Like 'Girls,' 'Lean In' Is Too Harshly Criticized for Leaving Black Women Out

Writing at Essence, Daniella Gibbs Léger says that Sheryl Sandberg shouldn't be raked over the coals for telling her life story, even if we don't see ourselves in it.

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Sheryl Sandberg at Time Warner's Conversations on the Circle, March 11, 2013, in New York City. (Larry Busacca/Getty Images)

Writing at Essence, Daniella Gibbs Léger says that Sheryl Sandberg shouldn't be raked over the coals for telling her life story, even if we don't see ourselves in it.

By now you've seen, read or heard the back-and-forth over Facebook COO Sheryl Sandberg's new book Lean In, her tome on women and the workplace. The amount of press she has received for the book and the accompanying campaign has been a publicist's dream. That's not to say that all of the coverage has been positive. Many are critiquing Sandberg for focusing on the problems of elite women -- at the expense of women of color and lower-income women. This raging debate reminds me of the debate over the TV show Girls. I'll explain in a bit.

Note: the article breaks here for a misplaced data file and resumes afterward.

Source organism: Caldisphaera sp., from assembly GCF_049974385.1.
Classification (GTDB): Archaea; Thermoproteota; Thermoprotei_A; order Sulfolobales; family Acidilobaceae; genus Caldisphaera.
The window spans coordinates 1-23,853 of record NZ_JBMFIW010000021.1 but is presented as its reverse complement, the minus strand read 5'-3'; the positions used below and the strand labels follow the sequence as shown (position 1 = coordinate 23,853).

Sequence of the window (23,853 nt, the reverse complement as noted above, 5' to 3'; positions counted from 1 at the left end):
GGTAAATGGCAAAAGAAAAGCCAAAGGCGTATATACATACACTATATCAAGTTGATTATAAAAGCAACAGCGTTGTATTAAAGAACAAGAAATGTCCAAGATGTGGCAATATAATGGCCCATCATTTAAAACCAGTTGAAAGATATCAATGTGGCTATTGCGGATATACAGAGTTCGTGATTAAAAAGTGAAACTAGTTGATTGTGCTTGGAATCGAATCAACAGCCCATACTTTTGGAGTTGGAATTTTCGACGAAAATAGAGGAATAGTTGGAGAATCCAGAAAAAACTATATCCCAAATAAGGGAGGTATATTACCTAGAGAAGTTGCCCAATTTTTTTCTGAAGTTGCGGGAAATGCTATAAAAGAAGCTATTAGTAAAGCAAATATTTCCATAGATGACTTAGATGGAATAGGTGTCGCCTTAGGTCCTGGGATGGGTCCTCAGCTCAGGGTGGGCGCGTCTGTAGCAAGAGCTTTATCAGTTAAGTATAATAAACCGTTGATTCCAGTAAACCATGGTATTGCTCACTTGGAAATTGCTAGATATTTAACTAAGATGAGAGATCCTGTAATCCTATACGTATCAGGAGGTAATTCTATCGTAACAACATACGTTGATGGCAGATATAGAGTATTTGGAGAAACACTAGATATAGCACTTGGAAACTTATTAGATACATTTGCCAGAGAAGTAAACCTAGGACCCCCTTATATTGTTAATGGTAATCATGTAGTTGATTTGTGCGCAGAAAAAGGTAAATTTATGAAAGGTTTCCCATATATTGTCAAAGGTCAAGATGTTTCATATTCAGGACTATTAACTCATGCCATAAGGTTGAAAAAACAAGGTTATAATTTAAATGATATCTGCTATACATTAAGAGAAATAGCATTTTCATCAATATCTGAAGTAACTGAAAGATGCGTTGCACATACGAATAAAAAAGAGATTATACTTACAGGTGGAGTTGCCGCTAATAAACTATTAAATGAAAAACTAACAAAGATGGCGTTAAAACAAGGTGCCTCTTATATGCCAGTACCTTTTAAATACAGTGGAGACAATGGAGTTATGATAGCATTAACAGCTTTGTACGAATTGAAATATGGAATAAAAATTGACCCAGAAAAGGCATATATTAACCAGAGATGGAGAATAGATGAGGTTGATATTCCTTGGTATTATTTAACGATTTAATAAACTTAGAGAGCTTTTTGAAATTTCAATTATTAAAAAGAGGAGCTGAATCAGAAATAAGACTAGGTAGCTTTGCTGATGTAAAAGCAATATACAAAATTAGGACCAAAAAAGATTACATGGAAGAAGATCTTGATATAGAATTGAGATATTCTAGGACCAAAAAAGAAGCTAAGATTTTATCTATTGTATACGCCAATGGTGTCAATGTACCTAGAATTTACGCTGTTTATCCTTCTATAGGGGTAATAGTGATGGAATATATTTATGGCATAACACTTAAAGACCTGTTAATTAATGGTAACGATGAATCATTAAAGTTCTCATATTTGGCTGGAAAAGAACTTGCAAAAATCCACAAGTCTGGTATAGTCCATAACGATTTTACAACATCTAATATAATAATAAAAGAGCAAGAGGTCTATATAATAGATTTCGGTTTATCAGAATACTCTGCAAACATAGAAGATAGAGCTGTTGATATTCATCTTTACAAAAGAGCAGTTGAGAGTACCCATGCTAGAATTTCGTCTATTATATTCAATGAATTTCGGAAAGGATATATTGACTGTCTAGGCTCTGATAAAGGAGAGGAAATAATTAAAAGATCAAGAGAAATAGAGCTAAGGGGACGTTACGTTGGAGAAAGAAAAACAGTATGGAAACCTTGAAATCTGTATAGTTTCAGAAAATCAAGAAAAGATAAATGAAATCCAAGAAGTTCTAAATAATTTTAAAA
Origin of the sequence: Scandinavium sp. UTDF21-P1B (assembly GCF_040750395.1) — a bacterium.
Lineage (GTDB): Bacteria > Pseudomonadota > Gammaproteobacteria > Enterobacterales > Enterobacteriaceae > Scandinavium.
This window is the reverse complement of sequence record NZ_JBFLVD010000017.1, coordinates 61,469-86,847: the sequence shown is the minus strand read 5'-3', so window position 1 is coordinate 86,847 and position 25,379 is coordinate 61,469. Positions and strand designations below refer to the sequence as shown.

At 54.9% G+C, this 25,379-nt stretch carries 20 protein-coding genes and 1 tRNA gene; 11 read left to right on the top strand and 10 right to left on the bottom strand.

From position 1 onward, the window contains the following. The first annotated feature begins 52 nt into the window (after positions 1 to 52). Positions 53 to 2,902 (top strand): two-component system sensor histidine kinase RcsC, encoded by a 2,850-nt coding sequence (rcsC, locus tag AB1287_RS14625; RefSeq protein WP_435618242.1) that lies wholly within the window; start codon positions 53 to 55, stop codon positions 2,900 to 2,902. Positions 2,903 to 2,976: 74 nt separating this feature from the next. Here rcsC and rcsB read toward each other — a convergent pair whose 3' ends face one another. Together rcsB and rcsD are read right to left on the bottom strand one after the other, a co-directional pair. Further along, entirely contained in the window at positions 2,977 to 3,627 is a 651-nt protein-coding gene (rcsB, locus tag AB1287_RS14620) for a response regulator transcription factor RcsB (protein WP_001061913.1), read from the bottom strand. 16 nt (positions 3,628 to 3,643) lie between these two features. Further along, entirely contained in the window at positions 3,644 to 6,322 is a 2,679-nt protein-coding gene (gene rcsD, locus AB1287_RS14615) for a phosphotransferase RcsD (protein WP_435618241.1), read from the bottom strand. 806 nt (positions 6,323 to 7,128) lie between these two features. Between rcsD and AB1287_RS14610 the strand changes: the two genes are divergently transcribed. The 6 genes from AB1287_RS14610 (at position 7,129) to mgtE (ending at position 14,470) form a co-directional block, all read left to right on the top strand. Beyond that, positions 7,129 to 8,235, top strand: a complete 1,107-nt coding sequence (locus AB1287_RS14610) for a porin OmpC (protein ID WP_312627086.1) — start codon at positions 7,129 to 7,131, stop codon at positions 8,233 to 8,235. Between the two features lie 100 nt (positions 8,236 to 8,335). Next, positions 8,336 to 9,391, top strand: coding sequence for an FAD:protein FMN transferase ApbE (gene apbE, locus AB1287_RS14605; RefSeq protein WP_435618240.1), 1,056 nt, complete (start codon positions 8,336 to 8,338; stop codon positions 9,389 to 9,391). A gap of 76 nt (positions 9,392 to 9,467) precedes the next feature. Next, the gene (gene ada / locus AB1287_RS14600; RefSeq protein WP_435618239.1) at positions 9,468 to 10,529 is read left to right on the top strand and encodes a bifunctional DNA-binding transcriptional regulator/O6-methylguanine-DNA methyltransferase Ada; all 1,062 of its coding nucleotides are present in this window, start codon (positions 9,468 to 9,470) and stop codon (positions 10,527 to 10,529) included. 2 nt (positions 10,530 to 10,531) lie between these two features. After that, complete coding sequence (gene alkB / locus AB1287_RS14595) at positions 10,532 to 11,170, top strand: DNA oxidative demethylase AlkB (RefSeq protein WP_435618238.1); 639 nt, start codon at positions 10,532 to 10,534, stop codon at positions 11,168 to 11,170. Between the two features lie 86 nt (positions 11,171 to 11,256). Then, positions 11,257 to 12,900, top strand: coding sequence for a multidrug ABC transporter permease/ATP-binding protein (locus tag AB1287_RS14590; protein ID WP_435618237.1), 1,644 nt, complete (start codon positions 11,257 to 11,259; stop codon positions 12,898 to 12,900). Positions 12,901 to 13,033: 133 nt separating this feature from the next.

First, this debate isn't new. From the beginning of the feminist movement, there has been controversy over the inclusion -- or lack thereof -- of Black women in the conversation. It was a double whammy -- we were being oppressed because we were women, and the women's groups fighting for equality weren't interested in including us because we were Black ...

Now I'm not saying that people can't critique what Sandberg is saying. People can obviously have disagreements with her premise or her proposed solutions to what holds women back in the workplace. But what I think is wrong and misguided is criticizing her for not giving enough ink and airtime the plight of women of color and lower-income women. Just as I think that Lena Dunham gets an undue amount of grief for the monolithic nature of her show. I genuinely believe that the place for us to lean in, as it were, is on those who have the power to tell more balanced stories -- they have both the power and the responsibility to do so.

Read Daniella Gibbs Léger's entire piece at Essence.

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